Another that limited magazine capacity was not voted on in the House.

Speaker of the House Pete Schwartzkopf, D-Rehoboth Beach, said in August that the debates will likely continue.

“With every mass shooting that happens, these issues will come up again,” Rep. Schwartzkopf said.

***

“Blue Wave” was the dominant headline on Nov. 7, the day after Delawareans voted in the mid-term election. At the top of the ballot, U.S. Sen. Tom Carper won his fourth consecutive term.

Democrats now hold all statewide offices and majorities in the state House and Senate.

Republican Tom Wagner, state auditor for 29 years, announced in February that he would not seek reelection. His seat now belongs to Democrat Kathy McGuiness.

Likely, the biggest jolt to Republicans was Ken Simpler’s loss to Democrat Colleen Davis in the state treasurer’s race. Mr. Simpler, many have speculated, was the Republicans’ likely candidate for governor.

Democrat Kathy Jennings will be the next attorney general of Delaware, filling a seat vacated by Democrat Matt Denn.

“The biggest winner tonight isn’t any one candidate — it’s the overwhelming majority of Delawareans who value inclusion and optimism over division and dystopia,” said Delaware Democratic Party Chairman Erik Raser-Schramm on Election Night. “This was far more than a rejection of Donald Trump and his enablers. It was an affirmation that Delawareans never lost their will to fight for the things that connect us or our collective hope for a better tomorrow.”

Democrats gained a seat in the Senate in the mid-terms and now have a 12-9 majority, following Laura Sturgeon’s win over Republican Greg Lavelle, the Senate minority whip.

There will be 12 first-time representatives in the state house. Democrats now hold a 26-15 majority.

***

Delaware has had another year of 100-plus highway deaths.

The deadliest day was July 6. A New Jersey man and his four daughters were killed in a crash on Del. 1, near Middletown. They were returning to Teaneck, New Jersey, from a summer vacation in Ocean City, Maryland, when their van was hit by a truck that had crossed the median into their northbound lane.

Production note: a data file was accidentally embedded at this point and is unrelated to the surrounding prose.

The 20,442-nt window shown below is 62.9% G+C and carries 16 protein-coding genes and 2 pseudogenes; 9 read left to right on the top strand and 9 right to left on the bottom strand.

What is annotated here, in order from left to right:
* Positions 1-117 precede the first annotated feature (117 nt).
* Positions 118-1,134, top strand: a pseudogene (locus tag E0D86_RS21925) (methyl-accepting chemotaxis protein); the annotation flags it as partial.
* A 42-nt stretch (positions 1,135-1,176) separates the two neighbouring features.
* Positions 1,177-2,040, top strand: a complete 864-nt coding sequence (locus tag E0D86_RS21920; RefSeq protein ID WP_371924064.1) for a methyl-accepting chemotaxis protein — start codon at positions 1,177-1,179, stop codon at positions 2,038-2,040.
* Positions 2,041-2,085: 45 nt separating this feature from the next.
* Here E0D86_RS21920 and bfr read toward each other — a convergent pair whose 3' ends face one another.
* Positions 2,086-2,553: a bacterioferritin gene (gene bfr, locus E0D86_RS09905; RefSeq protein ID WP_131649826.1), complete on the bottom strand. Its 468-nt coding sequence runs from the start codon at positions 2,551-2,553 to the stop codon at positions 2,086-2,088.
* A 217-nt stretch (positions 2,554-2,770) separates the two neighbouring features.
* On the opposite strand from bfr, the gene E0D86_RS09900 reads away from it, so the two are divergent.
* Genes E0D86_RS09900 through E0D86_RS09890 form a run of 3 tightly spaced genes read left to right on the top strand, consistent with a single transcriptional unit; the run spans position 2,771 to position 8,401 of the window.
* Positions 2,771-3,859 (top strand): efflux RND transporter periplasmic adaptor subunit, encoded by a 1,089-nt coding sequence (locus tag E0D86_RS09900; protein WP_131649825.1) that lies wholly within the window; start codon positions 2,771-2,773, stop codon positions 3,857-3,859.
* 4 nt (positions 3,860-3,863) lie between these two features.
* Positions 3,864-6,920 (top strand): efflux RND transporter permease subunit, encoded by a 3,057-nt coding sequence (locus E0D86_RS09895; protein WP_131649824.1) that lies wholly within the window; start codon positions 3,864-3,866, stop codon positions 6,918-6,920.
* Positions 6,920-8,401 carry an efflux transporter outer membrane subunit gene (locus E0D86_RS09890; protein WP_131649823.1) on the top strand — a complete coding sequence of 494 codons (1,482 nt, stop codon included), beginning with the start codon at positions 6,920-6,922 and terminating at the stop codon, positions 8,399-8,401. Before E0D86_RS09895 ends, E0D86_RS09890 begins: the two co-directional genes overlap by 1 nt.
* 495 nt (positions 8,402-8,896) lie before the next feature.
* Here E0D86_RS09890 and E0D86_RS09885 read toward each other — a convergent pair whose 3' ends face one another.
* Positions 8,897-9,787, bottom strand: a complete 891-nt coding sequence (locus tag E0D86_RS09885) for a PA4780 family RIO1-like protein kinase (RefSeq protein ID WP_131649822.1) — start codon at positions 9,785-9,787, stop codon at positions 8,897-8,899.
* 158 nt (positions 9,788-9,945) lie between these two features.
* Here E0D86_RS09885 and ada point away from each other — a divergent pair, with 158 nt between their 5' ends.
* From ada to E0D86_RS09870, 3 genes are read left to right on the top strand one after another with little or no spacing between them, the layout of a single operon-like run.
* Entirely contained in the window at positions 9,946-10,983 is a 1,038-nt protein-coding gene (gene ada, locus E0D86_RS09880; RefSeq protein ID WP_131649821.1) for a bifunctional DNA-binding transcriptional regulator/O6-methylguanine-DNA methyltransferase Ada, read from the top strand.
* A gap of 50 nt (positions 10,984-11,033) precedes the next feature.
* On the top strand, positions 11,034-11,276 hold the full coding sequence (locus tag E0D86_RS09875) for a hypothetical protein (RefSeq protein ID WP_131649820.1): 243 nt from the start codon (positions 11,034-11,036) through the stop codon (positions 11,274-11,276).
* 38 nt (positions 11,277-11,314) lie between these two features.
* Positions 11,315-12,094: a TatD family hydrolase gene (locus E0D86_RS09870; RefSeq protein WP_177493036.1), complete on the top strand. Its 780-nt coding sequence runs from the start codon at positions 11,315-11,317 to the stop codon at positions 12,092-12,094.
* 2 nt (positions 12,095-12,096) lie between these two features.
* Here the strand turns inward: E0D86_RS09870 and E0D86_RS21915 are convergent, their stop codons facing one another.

The driver of the pickup truck faces five counts of second-degree vehicular homicide, three counts of vehicular assault.

As of Dec. 27, Delaware had 111 highway fatalities.

***

It was also a year of big news for the state’s casinos.

In June, Delaware became the first state — besides Nevada — to offer single-game bets after a ruling by the U.S. Supreme Court.

In October, NASCAR fans had their first opportunity to bet on the race they were watching at Dover International Speedway. The winner Chase Elliott thrilled fans that had 10-1 odds.

On the final night of the legislative session in June, lawmakers approved cuts to gaming taxes on slot machines and table games after years of casino lobbying.

The changes, sought to help Delaware’s casinos contend with increased competition in the region, were estimated to reduce state revenue by $16.8 million.

In mid-July, Dover Downs announced a planned sale to Rhode Island-based gaming company Twin Rivers. The sale was projected to be finalized early in 2019.

***

Other memorable headlines from 2018:

•Judging from single-copy sales and readership leading up to the Super Bowl, the Eagles’ championship will likely be one of our readers’ most-cherished memories. Gov. Carney even sang “Fly, Eagles, Fly” at a few events.

Wilma Mishoe became the 11th president of Delaware State University, assuming a role her father Luna held from 1960-1987.

•Work began on an overpass at Del. 1 in Milford in March; and a long-awaited overpass in South Frederica opened mid-summer.

Paul Stanley, lead singer of the rock band KISS, was the commencement speaker at Wesley College in May.

Wesley College football coach Mike Drass, who led the Wolverines to 14 playoff appearances in 25 seasons, died unexpectedly in May. He was 57.

•Delaware had perhaps its worst bout with weather in January. In Kent and Sussex, 6-9 inches of snow fell and harsh winds and temperatures challenged DelDOT to keep roads clear.

•Opioid overdoses continue to be a challenge for state health officials. So far this year, 286 deaths have been reported.

•The USS Delaware, a nuclear submarine, was christened in October.

On Jan. 1, check delawarestatenews.net for a slideshow of all 365 front pages.

Andrew West is executive editor of the Delaware State News.

Reach Executive Editor Andrew West at awest@newszap.com